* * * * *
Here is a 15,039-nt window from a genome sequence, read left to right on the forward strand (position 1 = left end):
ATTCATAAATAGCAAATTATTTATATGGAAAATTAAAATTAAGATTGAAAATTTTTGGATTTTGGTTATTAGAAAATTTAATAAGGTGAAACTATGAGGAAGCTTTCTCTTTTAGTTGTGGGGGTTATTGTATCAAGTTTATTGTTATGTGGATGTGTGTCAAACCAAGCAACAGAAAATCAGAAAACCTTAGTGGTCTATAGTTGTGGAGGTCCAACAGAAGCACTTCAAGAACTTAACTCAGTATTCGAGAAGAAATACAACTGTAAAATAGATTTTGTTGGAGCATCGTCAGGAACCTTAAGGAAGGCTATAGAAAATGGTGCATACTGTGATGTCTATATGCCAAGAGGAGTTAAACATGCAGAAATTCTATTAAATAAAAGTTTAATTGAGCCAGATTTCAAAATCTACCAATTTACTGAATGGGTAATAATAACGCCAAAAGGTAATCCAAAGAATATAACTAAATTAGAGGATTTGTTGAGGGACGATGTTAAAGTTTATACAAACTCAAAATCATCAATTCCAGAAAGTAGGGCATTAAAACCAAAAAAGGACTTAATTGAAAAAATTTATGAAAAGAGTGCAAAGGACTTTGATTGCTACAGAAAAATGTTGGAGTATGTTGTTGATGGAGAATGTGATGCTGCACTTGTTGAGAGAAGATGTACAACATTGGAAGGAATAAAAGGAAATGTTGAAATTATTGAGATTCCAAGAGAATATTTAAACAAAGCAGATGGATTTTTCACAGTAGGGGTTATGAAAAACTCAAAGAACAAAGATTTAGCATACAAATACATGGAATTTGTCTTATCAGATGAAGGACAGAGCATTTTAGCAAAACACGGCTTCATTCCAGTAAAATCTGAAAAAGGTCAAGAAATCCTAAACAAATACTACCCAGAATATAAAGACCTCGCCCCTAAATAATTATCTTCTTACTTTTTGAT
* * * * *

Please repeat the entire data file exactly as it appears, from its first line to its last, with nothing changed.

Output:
Here is a 15,039-nt window from a genome sequence, read left to right on the forward strand (position 1 = left end):
ATTCATAAATAGCAAATTATTTATATGGAAAATTAAAATTAAGATTGAAAATTTTTGGATTTTGGTTATTAGAAAATTTAATAAGGTGAAACTATGAGGAAGCTTTCTCTTTTAGTTGTGGGGGTTATTGTATCAAGTTTATTGTTATGTGGATGTGTGTCAAACCAAGCAACAGAAAATCAGAAAACCTTAGTGGTCTATAGTTGTGGAGGTCCAACAGAAGCACTTCAAGAACTTAACTCAGTATTCGAGAAGAAATACAACTGTAAAATAGATTTTGTTGGAGCATCGTCAGGAACCTTAAGGAAGGCTATAGAAAATGGTGCATACTGTGATGTCTATATGCCAAGAGGAGTTAAACATGCAGAAATTCTATTAAATAAAAGTTTAATTGAGCCAGATTTCAAAATCTACCAATTTACTGAATGGGTAATAATAACGCCAAAAGGTAATCCAAAGAATATAACTAAATTAGAGGATTTGTTGAGGGACGATGTTAAAGTTTATACAAACTCAAAATCATCAATTCCAGAAAGTAGGGCATTAAAACCAAAAAAGGACTTAATTGAAAAAATTTATGAAAAGAGTGCAAAGGACTTTGATTGCTACAGAAAAATGTTGGAGTATGTTGTTGATGGAGAATGTGATGCTGCACTTGTTGAGAGAAGATGTACAACATTGGAAGGAATAAAAGGAAATGTTGAAATTATTGAGATTCCAAGAGAATATTTAAACAAAGCAGATGGATTTTTCACAGTAGGGGTTATGAAAAACTCAAAGAACAAAGATTTAGCATACAAATACATGGAATTTGTCTTATCAGATGAAGGACAGAGCATTTTAGCAAAACACGGCTTCATTCCAGTAAAATCTGAAAAAGGTCAAGAAATCCTAAACAAATACTACCCAGAATATAAAGACCTCGCCCCTAAATAATTATCTTCTTACTTTTTGAT